Aaron Widmar
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7 Commonly Overlooked Maintenance Tasks Your Car Needs

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mechanic working under car hood looking at engine
Is your mechanic overlooking important components in your car for routine maintenance?

By now, every car-owner should know how important semiannual engine oil changes and seasonal tire, wiper, battery, and brake checks are. But those aren’t the only maintenance needs your vehicle has — they’re just the most frequent. There are many other services that you should be performing on your vehicle, such as these commonly overlooked ones.

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Timing belt

Fewer and fewer vehicles have timing belts (as they’re being replaced by more durable chains), but those that do need this component for the engine to run. A broken or slipping timing belt can wreck the entire motor. Check your car’s owner’s manual to see if it contains one, and make sure this component is inspected and replaced as needed every 50,000-60,000 miles.


Newer cars with fewer miles on the odometer don’t need a radiator flush right away. But the longer you’ve owned your car and the older it gets, a radiator flush will become increasingly necessary. Draining, flushing out, and refilling your car’s coolant reservoir will eliminate any contaminants that have built up, ensuring it continues to keep your car’s engine cool. Typically, you should have this done every year or two.

Fuel filter

In the past, fuel filter replacements used to be necessary on a regular basis. As mechanical designs have improved over the years, newer cars don’t need fuel filters changed very often. But, this component can still get clogged with gunk over time and need to be replaced. Typically, this will need to be done every 4-5 years. You’ll be able to tell if your car needs a new fuel filter if the engine runs rough, stalls, or has trouble starting.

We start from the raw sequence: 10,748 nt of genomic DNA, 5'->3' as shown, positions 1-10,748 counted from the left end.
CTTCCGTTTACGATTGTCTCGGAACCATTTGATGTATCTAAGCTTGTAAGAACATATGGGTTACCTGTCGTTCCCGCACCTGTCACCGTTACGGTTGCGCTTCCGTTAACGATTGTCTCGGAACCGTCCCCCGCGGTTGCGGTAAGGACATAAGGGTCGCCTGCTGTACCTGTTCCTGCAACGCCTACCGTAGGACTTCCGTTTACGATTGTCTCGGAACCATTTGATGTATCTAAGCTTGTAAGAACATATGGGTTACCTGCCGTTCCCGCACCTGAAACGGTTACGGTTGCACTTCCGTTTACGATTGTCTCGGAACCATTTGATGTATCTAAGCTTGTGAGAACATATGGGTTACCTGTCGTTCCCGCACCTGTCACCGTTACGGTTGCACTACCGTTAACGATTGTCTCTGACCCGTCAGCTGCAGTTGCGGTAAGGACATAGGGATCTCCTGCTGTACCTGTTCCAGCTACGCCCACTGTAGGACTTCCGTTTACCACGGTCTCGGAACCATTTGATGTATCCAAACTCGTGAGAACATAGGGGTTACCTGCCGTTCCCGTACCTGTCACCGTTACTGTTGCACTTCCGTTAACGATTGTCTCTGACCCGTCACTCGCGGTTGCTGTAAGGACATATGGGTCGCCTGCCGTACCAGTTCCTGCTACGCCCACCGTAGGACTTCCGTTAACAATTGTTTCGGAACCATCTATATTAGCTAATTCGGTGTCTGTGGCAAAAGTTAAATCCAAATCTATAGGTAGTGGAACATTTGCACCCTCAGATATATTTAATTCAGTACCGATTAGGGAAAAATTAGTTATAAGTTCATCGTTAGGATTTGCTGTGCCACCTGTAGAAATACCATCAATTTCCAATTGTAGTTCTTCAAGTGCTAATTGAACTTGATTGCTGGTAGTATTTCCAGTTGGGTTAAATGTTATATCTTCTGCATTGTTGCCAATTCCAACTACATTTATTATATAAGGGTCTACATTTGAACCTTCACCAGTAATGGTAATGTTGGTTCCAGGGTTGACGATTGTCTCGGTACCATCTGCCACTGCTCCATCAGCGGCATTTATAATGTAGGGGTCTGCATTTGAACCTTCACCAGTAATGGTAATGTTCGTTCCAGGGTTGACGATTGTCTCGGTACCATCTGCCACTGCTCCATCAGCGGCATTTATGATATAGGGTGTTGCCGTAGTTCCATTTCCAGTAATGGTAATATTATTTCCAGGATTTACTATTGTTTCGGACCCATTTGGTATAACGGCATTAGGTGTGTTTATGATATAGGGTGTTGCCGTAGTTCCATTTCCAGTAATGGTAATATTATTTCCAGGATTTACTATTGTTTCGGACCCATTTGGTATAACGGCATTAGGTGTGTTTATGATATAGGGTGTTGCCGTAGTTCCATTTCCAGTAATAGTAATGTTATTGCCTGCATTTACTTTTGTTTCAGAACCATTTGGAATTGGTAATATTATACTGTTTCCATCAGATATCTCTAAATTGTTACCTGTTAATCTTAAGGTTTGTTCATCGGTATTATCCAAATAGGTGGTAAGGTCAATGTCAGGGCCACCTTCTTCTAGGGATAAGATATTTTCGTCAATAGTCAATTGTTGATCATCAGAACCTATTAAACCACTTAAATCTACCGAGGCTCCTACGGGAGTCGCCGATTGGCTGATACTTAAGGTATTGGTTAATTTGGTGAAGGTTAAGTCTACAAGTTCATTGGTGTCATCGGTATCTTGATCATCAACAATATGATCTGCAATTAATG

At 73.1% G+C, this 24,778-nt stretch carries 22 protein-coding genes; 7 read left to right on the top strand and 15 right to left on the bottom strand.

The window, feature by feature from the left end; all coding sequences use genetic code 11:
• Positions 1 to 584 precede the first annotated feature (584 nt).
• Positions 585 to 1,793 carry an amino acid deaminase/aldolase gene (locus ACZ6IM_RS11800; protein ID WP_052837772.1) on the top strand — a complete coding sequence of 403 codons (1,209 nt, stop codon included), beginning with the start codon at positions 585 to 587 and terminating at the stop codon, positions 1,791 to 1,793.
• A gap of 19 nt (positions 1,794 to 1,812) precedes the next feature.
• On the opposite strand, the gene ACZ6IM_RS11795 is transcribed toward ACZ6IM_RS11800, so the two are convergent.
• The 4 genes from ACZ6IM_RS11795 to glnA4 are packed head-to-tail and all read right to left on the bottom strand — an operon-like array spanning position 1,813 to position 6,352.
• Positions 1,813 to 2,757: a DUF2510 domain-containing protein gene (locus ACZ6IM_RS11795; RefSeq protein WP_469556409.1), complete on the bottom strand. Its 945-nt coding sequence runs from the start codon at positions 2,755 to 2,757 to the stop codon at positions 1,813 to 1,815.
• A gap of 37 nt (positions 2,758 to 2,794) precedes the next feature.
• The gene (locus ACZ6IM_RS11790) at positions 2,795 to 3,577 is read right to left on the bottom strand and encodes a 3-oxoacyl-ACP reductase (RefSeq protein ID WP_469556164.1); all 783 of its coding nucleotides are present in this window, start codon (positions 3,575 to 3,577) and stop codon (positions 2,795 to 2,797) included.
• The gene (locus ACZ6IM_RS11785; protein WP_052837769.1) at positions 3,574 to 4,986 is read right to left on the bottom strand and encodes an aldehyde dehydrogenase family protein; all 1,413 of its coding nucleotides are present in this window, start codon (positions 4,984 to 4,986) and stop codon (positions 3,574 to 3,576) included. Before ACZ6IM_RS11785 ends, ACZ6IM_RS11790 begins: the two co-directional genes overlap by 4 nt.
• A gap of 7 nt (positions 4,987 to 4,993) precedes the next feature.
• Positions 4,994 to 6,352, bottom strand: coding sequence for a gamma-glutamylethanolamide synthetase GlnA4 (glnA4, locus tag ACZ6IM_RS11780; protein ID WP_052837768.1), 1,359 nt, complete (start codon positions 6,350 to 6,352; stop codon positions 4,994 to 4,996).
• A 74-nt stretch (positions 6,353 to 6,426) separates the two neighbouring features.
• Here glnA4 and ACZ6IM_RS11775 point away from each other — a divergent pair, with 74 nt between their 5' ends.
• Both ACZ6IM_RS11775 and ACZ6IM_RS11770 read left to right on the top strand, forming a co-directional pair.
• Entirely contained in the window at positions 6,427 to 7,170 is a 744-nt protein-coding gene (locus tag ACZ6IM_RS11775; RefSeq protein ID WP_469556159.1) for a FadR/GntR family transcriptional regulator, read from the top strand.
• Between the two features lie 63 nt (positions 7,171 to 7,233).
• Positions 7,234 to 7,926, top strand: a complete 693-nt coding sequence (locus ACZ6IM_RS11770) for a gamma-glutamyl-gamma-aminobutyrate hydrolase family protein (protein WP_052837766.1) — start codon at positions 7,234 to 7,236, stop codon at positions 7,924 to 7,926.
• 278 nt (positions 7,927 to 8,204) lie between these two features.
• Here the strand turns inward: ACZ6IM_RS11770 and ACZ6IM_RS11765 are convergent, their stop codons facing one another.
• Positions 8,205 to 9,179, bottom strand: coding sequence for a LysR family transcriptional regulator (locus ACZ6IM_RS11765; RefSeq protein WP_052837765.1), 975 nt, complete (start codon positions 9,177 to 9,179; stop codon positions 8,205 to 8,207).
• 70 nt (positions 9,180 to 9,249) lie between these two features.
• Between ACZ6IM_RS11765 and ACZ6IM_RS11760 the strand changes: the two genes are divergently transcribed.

Tire balance

You’ll know if your vehicle needs a wheel alignment if it veers to one side. And you’ll know if you need to buy new tires when the tread is low or the sidewall shows damage. But how do you know if your car’s tires need balanced? It’s best to be proactive and have the balanced checked every time you have the tires rotated or the wheels aligned.

Most drivers don’t have their vehicle serviced for this tune-up, but neglecting to do so can cause the tires to wear faster and unevenly, as well as negatively affect fuel economy and driving performance.

Headlight brightness

You probably won’t notice if your car’s headlights become less bright until the beams barely shine. That dimness is not necessarily an electrical problem that involves the bulb itself. The glass or plastic cases surrounding the headlamps and taillights can become stained from dirt and mineral deposits from moisture.

Remove the covers and use a strong glass cleaner on the outside and inside of the case until they’re transparent again and aren’t opaque.

Power steering fluid

Your vehicle relies on its power steering system to respond correctly to movements of the steering wheel — and that system uses a fluid in its hydraulic components. The liquid can become grimy, chunky, or even leak out over time, which directly affects the performance of the steering system.

Having the steering fluid flushed every 50,000-70,000 miles or whenever it looks dirty is key to maintaining the system’s proper performance.

Differential lubrication

This isn’t necessary for most vehicles, but for those that have four-wheel-drive and/or rear-wheel drive systems — such as pickup trucks and true SUVs — differential servicing is crucial.

While the differential is part of the transmission on most front-wheel-drive cars, it’s housed separately on the rear axle for the aforementioned drivetrains, meaning it requires separate maintenance from the rest of the transmission. This includes replacing the gear lubricant and assessing the transfer case’s condition.

If you haven’t had any of these systems or components in your car checked by a professional mechanic in a while, take your car to a service center and ask for a complete inspection.